The first time I tried to do the famous Rainbow Cake started by Whisk Kid, it turned out like this:
Take it in.
Has your hand left covering your mouth yet so you can scream “What the ____ happened?”
Yeah I cried. No really.
I was doing a test run of it for a family BBQ and it just imploded onto itself with my saucy homemade frosting.
I thought I could make frosting from icing sugar. Me. Oh that’s funny.
I was so mad after that waste of time that I actually whipped up a batch of rainbow cupcakes after the fact to prove that I could still actually bake something.
Ok there was hope yet.
So when it came time to do the actual “Rainbow Birthday Party” Rainbow cake, I went to what I like to call the Easy “Cheat” version of Rainbow cake that I modified from the Rainbow Cake recipe on the show Best Recipes Ever – which gave me the idea of using a colour layer of the cake made from icing vs cake batter.
I did this last year for Little L’s birthday and it worked so I figure if it ain’t broke, don’t fix it.
That way you don’t have to make 6 layers of cake and 6 layers of icing and pray it doesn’t topple over with your dowels or straws plugged in holding it in place.
You only make 4 thin layers of cake and 2 layers of icing and still get the same Rainbow effect when you cut in.
This is a one day cake recipe. You know the kind that you go “Oh no that has to be done by tomorrow” and panic sets in.
How modified is this version?
Have you met my friend Betty Crocker? We go way back. Betty makes cake mixes and icing for your busy self and can almost guarantee that your end product will be edible. Unlike your from scratch recipe that you totally thought you rocked until you bit into it.
Side note – the back of this box tells you to use 3 egg whites for this and *if* you want, you can substitute whole eggs.
Use the whole eggs.
You need a binding agent and eggs do that. If you use egg whites, your cake batter after it is baked, will be vastly more light (read: crumbly) and it won’t hold together remotely as well. I have used this box many times and have tried both ways and I always use whole eggs with it now. Especially when you’re baking cake layers that you can’t afford to have fall apart.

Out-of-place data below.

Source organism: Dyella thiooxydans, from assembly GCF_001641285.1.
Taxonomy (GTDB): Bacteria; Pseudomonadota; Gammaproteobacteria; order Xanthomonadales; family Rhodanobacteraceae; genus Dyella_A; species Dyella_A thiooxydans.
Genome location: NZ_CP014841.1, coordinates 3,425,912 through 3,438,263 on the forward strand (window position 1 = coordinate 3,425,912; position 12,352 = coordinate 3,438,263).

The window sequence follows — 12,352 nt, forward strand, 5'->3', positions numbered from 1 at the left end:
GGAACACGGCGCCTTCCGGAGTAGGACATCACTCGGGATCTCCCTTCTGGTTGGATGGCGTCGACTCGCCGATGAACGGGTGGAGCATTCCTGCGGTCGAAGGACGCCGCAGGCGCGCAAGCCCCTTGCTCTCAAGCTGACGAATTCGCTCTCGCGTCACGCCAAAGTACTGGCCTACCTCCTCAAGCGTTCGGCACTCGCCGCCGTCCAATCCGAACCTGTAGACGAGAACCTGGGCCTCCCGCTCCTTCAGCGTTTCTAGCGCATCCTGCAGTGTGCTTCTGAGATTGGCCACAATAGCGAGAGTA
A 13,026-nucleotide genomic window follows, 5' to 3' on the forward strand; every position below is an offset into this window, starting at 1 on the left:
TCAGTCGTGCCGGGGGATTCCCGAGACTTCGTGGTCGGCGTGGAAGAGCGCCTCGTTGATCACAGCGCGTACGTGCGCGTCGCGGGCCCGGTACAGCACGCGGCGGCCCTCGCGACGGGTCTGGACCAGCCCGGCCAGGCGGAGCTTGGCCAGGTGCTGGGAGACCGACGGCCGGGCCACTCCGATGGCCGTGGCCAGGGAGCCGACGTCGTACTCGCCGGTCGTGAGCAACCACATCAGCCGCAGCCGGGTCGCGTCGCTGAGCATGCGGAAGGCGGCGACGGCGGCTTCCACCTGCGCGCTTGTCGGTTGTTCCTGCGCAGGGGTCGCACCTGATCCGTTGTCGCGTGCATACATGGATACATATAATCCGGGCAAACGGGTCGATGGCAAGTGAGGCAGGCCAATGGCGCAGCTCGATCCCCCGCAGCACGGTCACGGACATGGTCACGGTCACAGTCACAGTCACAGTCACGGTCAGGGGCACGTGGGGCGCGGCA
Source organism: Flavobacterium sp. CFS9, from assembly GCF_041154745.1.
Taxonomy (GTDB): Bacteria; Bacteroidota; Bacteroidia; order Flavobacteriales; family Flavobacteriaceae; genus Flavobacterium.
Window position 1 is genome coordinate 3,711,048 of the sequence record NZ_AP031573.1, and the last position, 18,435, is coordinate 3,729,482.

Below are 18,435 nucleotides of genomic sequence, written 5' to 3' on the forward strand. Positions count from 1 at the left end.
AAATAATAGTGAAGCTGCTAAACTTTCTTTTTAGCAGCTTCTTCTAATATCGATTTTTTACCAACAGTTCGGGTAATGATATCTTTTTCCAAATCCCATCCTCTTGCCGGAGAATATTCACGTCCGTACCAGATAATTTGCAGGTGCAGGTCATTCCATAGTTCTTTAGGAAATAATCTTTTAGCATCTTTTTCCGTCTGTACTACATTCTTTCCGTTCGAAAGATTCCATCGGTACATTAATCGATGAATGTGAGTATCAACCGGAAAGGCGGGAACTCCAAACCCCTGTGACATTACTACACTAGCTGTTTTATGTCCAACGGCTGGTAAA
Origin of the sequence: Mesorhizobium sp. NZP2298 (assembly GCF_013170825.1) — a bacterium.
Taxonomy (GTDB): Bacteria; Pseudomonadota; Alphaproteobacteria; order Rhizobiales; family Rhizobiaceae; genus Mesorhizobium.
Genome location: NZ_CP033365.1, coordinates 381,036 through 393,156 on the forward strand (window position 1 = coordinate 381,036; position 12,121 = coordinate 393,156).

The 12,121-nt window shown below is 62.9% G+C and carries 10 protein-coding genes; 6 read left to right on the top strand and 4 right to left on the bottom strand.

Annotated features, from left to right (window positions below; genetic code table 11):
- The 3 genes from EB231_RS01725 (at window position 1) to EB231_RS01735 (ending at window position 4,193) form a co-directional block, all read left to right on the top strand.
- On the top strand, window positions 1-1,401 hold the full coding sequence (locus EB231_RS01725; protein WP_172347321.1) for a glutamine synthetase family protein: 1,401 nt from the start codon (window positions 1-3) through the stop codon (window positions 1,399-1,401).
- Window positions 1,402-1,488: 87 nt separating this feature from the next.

If you’re a foodie or a baker that cringes at any possibility of using a boxed mix of anything, stop reading now. It’s only going to get worse.
So here’s what you’ll need:
– 1 box of Betty Crock Super Moist cake mix (yes just one box)
– 4 containers (possibly 5) of Betty Crocker Whipped Vanilla frosting (which is a very white, not cream coloured frosting/icing)
– Wilton Gel Icing Colours in all 6 shades of the rainbow
– PAM or another non-stick spray
– Four 9″ baking pans
– Parchment or Wax paper
– Cake Icing Spatula
– Cake smoothing tool or bench scraper to help smooth out your icing
Before you start this, clear out room in your freezer for your cake. It’s part of the process.
Write out your cake colour layer list. Laugh all you want, when it’s 6 hours later and you’re tired, I promise you this chart will make you very happy to have it to refer to.
Make up cake batter mix. Measure out 1 cup of the batter and pour them into your cake baking pans. That way you have an even amount of batter in each pan. If you have a scale you can do this by weight.
Mix up your Red, Yellow, Blue and Green cake colour batters.
Coat cake pans with Pam/cooking spray.
Pour in batter.
Bake 2 pans in the oven at a time for HALF THE TIME it says on the box.
Normally you wouldn’t have split up that batter into 4 pans (it would have been 2) so each pan would have baked for approx 20-30 mins (the box says 25-30 mins for a 9″ pan) depending on your oven.
But because the batter is split up into 4 pans (again not 2), you don’t need to bake it as long.
For me in my oven at 350 degrees this 10 mins. Check with a skewer to make sure it’s baked through.
Let cool and then flip over the baked cakes onto parchment or wax paper.